Understanding the Immunology of Type 1 Diabetes – An Overview of Current Knowledge and Perspectives for the Future
Type 1 diabetes is classified into two types by the American Diabetes Association; type 1A diabetes is the immune-mediated form and type 1B the non–immune mediated form of the disease, both leading to β-cell destruction and absolute insulin deficiency. It is estimated that approximately 1.5 million people in the US have type 1A diabetes. The […]
The Treatment of Diabetes after an Acute Ischaemic Stroke
Diabetes and ischaemic stroke are common conditions that often co-occur. The relationship between diabetes and stroke is bidirectional.
Fatigue in Adults with Type 2 Diabetes – An Overview of Current Understanding and Management Approaches
Patients with type 2 diabetes commonly experience fatigue, which may be incapacitating and adversely affect self-care regimens.,sup>1–7 Fatigue is a perplexing problem for healthcare providers.8 Wessely suggests that because fatigue is a non-specific and universal symptom, chronic fatigue is challenging to diagnose and treat.9 Fatigue researchers do not have a standardised definition, measurement approach, or […]
AGE, RAGE and Diabetic Nephropathy
Diabetic nephropathy (DN) has become the most frequent cause of terminal renal failure in western countries. Its natural course has been well described and includes the development of functional and structural degenerative changes in the kidney. More specifically, glomerular membrane thickening, mesangial matrix expansion, microvascular changes, arteriolar hyalinosis and tubular degeneration are characteristic aspects of […]
Diabetes and Periodontal Disease
The Relationship Between Periodontitis and Glycaemic Control in Type 2 Diabetes
Periodontitis is a bacteria-related, chronic inflammation that results in destruction of the bone and connective tissue support of teeth forming periodontal pockets between the tooth and gingival soft tissue.1 It is initiated by inadequate oral hygiene and the development of a biofilm colonised with pathogenic bacteria on the tooth surface that results in direct damage […]
Medical Treatment of Cushing’s Disease with Pasireotide
Cushing’s disease is caused by a pituitary adenoma that secretes elevated levels of adrenocorticotropic hormone (ACTH), which stimulates the adrenal glands to produce excess cortisol.1 The tumours are most frequently microadenomas (≤1 cm in diameter) while corticotroph macroadenomas are responsible for approximately 10 % of cases.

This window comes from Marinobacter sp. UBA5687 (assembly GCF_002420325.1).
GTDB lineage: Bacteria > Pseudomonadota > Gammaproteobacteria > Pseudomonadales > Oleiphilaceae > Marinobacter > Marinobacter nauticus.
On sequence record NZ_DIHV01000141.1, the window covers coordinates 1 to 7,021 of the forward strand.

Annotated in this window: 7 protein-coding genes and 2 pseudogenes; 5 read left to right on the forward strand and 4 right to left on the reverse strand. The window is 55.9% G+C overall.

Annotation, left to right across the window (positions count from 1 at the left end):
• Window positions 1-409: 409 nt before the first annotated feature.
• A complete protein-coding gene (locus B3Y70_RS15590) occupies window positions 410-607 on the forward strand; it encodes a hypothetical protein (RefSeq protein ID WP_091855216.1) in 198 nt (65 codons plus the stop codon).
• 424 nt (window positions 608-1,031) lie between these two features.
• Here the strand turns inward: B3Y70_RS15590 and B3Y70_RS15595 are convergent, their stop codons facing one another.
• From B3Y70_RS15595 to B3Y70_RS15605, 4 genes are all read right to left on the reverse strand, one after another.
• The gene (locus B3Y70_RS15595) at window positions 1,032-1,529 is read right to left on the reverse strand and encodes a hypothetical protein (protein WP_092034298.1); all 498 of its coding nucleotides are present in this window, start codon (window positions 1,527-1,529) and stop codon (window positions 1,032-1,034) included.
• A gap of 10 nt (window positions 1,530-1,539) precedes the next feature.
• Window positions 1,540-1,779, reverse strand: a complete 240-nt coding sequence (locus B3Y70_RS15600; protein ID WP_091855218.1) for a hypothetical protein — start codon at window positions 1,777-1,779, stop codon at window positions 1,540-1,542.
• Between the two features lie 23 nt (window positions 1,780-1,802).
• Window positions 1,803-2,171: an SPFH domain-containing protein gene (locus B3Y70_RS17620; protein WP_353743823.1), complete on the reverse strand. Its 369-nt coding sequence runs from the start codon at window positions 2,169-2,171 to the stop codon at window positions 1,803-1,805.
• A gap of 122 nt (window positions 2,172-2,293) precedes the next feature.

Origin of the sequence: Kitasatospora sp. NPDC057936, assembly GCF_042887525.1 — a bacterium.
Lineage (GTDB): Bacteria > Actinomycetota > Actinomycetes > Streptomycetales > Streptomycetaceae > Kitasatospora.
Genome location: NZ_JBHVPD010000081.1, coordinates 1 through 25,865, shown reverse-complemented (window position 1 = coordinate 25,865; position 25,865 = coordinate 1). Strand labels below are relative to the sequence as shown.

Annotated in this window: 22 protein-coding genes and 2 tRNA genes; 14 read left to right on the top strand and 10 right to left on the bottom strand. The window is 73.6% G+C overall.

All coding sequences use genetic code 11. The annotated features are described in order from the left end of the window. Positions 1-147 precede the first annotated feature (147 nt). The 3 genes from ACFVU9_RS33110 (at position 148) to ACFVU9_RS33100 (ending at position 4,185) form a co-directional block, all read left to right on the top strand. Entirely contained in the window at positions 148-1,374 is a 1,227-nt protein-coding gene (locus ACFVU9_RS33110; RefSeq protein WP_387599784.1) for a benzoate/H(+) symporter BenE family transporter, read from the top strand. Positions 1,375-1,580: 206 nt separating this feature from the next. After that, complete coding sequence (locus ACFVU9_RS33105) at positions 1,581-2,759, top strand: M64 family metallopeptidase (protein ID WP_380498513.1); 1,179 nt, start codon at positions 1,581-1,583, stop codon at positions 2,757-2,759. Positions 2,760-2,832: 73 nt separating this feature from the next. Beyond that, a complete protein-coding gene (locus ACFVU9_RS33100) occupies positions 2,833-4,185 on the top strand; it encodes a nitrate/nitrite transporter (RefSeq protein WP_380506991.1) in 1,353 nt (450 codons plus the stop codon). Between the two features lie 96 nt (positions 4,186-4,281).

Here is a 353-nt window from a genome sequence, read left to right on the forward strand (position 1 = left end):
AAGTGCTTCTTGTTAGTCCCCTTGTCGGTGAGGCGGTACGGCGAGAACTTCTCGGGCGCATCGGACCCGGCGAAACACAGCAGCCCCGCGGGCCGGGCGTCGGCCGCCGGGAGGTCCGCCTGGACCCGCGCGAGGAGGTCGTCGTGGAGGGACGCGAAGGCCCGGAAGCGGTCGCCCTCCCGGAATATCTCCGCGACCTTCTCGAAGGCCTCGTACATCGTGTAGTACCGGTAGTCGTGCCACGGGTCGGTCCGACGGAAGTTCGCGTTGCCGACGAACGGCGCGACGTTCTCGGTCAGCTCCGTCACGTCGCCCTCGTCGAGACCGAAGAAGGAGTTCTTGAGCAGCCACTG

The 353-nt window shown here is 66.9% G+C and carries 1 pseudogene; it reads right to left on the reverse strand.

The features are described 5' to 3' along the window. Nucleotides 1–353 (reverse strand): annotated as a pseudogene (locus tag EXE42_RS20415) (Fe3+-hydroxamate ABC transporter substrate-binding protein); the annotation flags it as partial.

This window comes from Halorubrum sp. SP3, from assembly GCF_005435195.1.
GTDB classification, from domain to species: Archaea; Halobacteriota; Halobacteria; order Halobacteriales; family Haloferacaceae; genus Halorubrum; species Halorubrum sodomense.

Are We Achieving Pharmacological Disease Control in Acromegaly?
Acromegaly is an endocrine disorder and is characterised by soft tissue enlargement and excessive skeletal growth with acral enlargement and coarse facial features. The incidence of acromegaly is approximately 3.3/1,000,000.0/year and the prevalence is 60/1,000,000.1 Although a rare condition, the clinical, economic and health-related quality of life (HRQoL) burden associated with acromegaly is considerable owing […]
Growth Hormone Deficiency During the Transition Phase
The transition period is the span of time in which people complete their somatic and psychological development after reaching their full stature (also known as late teenage years, post-adolescence or young adulthood). It starts in late puberty and comes to an end at around 25 years of age, thus lasting from three to 10 years. […]
Temozolomide in the Treatment of Aggressive Pituitary Tumours – An Overview of Existing Knowledge and Future Perspectives
Pituitary tumours are common, with an estimated prevalence of 16.7 % in the general population based on imaging and autopsy studies.1 Clinically significant pituitary tumours are more prevalent than previously recognised, with one case per 1,000–1,300 people.2,3 The majority of pituitary tumours are indolent, slow-growing neoplasms. However, 40–50 % of pituitary tumours are locally invasive […]
Witnessing a New Era? – The Emerging Role of Targeted Drugs in the Medical Treatment of Advanced Medullary and Anaplastic Thyroid Cancer
Malignancies of the thyroid can be classified as either of follicular cell origin or parafollicular C-cell origin.
Journal articles and more to your inbox
Get the latest clinical insights from touchENDOCRINOLOGYSign me up!